Clinical Kit 31-5-2015 An Unusual Presentation

AAP Education

If you live in rural Australia and practice acupuncture or dry needling it won’t be long before you have someone present with ‘unusual’ symptoms asking for a magical cure. It probably happens in metropolitan environs also, but talking with colleagues it seems more common in a rural situation.


In this situation it was a lady in her mid 50s and her left eye was completely closed. She proceeded to explain that in addition to her eye closing, she had developed increasing frequency and severity of headaches on the L side - frontal and temporal. This had occurred over a period of a couple of months. It culminated in a GP visit while traveling in N.S.W. and was admitted to hospital. Following investigation, an unruptured aneurysm was detected ‘in her brain’, artery name unknown. She underwent endovascular coiling to seal and stabilize the aneurysm and spent a couple of days in recovery. While on the ward she met another lady, who said she had had exactly the same problem, and following 3 sessions of acupuncture, her eye had reopened. Hence on return to Esperance .......

On examination she presented as a frustrated person that was in otherwise good health and wanting to go back to work. In addition to her left eye being completely closed, her eyeball was situated in a lateral position. She had no voluntary eye control up, down or medially, but could move it far laterally. Her left pupil was also dilated.

At this point, I was pretty happy I had previously reviewed cranial nerve function and testing and reached for my printout. You can review a previous blog about quick clinical tests for cranial nerve function here and print out your copy!. She denied any alteration in skin temperature or moisture over her cheek or forehead.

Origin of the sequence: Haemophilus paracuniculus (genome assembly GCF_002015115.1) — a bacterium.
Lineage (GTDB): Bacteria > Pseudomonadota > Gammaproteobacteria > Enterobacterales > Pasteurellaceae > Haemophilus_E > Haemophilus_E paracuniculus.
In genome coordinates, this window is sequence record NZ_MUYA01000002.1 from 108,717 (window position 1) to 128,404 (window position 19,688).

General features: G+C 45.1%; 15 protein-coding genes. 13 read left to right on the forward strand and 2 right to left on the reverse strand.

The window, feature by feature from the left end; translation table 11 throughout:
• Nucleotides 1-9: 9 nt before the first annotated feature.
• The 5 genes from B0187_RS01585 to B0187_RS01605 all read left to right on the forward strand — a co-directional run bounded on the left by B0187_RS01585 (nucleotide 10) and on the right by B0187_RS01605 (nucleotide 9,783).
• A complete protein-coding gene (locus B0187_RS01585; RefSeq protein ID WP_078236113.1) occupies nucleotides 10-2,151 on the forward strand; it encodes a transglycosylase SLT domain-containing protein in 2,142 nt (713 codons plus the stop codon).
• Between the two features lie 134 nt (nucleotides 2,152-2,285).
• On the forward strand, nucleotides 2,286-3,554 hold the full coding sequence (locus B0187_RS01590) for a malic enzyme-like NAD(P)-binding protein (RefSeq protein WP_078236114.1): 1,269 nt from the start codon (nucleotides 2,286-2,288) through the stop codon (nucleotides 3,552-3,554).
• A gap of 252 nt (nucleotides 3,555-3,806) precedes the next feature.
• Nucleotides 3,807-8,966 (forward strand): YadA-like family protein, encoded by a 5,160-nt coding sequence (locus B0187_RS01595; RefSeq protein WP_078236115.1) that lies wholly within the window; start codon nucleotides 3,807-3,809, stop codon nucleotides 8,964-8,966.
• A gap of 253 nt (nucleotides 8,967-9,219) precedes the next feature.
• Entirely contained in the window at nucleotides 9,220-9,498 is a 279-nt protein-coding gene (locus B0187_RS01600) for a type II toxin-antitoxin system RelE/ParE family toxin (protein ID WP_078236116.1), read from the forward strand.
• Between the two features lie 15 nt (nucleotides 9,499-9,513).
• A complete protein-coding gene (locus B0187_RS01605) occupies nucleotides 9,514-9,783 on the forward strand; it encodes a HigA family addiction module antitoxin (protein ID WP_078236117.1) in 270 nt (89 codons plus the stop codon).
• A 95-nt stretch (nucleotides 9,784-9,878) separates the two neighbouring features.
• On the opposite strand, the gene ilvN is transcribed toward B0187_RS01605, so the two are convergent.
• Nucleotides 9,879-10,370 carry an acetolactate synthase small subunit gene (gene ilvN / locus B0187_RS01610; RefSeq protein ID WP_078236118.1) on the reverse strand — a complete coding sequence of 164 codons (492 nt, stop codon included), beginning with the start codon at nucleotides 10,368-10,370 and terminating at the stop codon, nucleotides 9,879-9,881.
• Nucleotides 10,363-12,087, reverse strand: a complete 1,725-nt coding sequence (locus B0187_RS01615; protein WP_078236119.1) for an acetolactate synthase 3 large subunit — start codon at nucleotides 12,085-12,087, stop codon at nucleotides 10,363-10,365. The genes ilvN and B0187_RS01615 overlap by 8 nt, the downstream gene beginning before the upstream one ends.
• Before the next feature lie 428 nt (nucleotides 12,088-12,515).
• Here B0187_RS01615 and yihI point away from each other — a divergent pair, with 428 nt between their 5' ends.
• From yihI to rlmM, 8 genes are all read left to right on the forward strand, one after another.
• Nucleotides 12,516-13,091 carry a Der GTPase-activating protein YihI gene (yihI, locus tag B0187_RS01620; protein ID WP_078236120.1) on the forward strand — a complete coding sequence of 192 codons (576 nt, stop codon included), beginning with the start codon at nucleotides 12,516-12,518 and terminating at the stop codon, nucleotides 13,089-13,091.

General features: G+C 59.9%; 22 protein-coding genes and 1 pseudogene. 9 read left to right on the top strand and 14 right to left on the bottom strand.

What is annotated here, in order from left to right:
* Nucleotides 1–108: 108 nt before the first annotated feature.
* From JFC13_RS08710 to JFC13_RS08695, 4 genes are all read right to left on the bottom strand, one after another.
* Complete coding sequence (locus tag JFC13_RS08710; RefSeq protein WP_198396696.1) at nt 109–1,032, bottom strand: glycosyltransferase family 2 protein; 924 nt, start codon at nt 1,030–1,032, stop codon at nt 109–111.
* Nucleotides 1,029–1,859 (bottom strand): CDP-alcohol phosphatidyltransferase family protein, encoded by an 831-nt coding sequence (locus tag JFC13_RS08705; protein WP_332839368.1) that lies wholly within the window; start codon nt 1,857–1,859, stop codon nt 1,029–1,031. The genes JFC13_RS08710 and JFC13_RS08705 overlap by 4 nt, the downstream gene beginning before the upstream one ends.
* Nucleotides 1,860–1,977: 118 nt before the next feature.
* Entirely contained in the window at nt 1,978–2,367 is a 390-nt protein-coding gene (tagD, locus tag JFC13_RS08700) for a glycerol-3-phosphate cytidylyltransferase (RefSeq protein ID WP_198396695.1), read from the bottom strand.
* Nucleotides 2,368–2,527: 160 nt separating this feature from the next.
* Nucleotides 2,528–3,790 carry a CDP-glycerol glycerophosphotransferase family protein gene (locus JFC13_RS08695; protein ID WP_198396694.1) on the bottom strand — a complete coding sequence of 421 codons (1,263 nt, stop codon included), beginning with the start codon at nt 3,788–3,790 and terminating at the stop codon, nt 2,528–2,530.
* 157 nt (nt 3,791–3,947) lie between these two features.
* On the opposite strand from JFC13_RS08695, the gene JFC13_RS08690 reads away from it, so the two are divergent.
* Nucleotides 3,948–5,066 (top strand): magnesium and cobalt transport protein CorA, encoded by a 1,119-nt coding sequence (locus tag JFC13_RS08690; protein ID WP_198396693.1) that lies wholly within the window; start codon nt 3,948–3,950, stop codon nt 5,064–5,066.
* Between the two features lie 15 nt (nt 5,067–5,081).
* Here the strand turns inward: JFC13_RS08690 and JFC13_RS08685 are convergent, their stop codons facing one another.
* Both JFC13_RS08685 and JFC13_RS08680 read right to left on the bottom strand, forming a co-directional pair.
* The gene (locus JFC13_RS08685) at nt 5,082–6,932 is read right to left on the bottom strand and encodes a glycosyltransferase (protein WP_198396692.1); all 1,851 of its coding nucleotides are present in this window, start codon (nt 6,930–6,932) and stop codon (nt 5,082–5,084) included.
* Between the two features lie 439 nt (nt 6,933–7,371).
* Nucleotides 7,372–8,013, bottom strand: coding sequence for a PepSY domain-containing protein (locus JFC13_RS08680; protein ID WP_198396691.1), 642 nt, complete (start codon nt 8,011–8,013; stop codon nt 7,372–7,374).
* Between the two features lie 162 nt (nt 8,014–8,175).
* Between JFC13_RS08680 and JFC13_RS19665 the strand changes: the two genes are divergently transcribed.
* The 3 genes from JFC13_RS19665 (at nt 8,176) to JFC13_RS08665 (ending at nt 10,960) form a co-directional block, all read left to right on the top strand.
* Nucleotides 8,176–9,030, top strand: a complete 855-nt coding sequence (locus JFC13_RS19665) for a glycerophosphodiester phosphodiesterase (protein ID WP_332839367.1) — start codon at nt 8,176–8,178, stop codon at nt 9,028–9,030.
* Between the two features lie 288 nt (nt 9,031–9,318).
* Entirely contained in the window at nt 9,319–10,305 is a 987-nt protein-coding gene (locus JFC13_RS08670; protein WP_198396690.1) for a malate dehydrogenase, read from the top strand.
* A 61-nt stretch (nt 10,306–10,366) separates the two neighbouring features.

What’s happening? - CN3

Eyelid & Pupil

The oculomotor nerve (CN3) supplies the upper eyelid muscle (levator palpebrae superioris) and the muscle responsible for pupil constriction (sphincter pupillae). Non functioning of the levator palpebrae superioris resulted in a closed eye (ptosis) and non functioning of the sphincter pupillae a dilated pupil (miosis). This presentation can also occur when the SNS function to the eye is interupted.

Eye Position

The oculomotor nerve supplies most of the eye movement muscles. Remembering eye muscle function (and associated CN innervation) maybe assisted with the chemical formulae - LR6SO4AO3: Lateral Rectus CN6, Superior Oblique CN4, All Others CN3) Without CN3 motor function, an unopposed LR pulls the eyeball laterally and an unopposed SO pulls the eyeball downward. The result is a ‘down and out’ eyeball. This would not occur with a SNS impairment.


On further reading, the artery involved was probably the posterior communicating. In addition, this was a ‘simple’ presentation as it involved all associated structures. Because of the branched nature of the nerve, ‘complex,’ partial variations of CN3 eye muscle involvement are common. Also with a compression lesions like this, the involvement of the PNS usually precedes motor involvement (hence the association with a Horner’s Syndrome).

Following discussion with a colleague more experienced in this area, I explained that compressive nerve lesions can improve over 6-12 months, following aneurysm stabilisation but outcomes are variable (resolving neuropraxia).

From the 2 following references comparisons of CN3 palsy recovery following surgical intervention like this shows that aneurysm clipping is more likely to result in resolution than coiling, since the latter does not reliably remove the mass effect of the aneurysm on the nerve. Furthermore, a total CN3 palsy has less recovery potential than partial palsy.


Chen PR et al. Outcome of oculomotor nerve palsy from posterior communicating artery aneurysms: comparison of clipping and coiling. Neurosurgery. Jun 2006;58(6):1040-6; discussion 1040-6. [Medline].

Leivo S et al. Early surgery improves the cure of aneurysm-induced oculomotor palsy. Surg Neurol. May 1996;45(5):430-4. [Medline].


All the best,


Doug Cary FACP
Specialist Musculoskeletal Physiotherapist (awarded by Australian College of Physiotherapy, 2009)
PhD Candidate Curtin University
Clinical Director AAP Education

email: doug@aapeducation.com.au

ph/fx: 08 90715055


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